Breast Cancer Interaction With Mammary Stem Cells Revealed in New Study

Breast Cancer Interaction With Mammary Stem Cells Revealed in New Study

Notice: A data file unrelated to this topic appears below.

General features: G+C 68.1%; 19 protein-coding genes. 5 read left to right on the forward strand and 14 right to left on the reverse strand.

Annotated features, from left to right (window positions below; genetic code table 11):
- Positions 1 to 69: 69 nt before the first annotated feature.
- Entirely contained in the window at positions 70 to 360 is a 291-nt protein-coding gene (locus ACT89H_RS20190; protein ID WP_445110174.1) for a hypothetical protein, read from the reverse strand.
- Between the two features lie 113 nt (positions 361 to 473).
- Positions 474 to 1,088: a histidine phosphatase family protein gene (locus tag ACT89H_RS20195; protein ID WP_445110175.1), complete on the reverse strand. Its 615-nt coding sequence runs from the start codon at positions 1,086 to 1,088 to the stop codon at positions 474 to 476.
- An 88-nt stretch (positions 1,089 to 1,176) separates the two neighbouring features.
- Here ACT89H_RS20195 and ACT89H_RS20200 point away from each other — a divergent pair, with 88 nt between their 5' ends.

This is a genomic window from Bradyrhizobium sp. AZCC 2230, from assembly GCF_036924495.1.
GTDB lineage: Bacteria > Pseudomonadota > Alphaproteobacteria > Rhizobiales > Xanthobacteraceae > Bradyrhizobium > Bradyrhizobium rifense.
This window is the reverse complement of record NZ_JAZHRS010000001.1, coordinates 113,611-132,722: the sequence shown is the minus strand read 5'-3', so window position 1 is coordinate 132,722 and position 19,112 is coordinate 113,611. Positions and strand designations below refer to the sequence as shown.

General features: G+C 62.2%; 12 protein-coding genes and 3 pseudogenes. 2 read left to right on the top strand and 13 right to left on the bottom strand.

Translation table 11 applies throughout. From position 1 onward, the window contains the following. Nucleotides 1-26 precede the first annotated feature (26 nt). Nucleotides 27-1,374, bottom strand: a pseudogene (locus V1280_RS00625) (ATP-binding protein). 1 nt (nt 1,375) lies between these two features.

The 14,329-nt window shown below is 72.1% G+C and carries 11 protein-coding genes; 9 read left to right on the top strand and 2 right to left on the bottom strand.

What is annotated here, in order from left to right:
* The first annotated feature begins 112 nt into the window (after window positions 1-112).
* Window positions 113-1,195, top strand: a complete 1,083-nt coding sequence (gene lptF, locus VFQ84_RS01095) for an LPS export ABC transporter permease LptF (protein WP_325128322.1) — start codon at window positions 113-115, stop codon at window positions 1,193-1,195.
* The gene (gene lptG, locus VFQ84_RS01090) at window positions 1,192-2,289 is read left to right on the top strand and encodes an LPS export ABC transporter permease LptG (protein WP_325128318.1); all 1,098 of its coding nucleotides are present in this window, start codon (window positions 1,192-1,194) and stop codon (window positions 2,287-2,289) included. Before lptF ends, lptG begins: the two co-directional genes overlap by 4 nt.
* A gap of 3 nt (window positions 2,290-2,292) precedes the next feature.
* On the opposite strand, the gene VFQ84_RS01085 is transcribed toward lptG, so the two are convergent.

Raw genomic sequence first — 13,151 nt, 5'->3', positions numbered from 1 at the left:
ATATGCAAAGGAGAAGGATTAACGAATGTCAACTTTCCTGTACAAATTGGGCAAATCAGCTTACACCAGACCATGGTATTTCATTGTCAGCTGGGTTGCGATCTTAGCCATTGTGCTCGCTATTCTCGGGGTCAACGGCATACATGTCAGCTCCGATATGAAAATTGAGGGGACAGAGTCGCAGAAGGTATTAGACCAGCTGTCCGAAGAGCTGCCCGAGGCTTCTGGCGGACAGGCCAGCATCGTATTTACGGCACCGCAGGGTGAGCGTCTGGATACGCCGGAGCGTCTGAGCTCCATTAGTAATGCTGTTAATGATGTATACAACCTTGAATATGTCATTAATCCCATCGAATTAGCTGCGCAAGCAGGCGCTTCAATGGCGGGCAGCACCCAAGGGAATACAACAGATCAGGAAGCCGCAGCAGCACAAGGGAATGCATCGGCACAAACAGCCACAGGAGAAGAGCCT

mammary stem cellsDuring pregnancy, a rapid and controlled expansion of mammary stem cells (MaSCs) is induced to produce milk-producing cells essential to lactation. The pool of mammary stem cells is required to remodel breast and lactating glands early during pregnancy and, once milk production begins, are normally switched off. In a study entitled “Integrin αvβ3 Drives Slug Activation and Stemness in the Pregnant and Neoplastic Mammary Gland” and published in Developmental Cell, researchers found a new connection between pregnancy and breast cancer by showing that cancer cells are capable of hijacking stem-cell activation signals to induce aggressiveness and growth of tumors. “This normal pathway ends up contributing to the progression of cancer,” Jay Desgrosellier, PhD, assistant professor of pathology and first author of the study said in a University press release. The team at the University of California, San Diego School of Medicine and Moores Cancer Center  found that integrin αvβ3 (CD61) expression in MaSCs, which mediates pregnancy-induced MaSC expansion, is manipulated by cancer cells,
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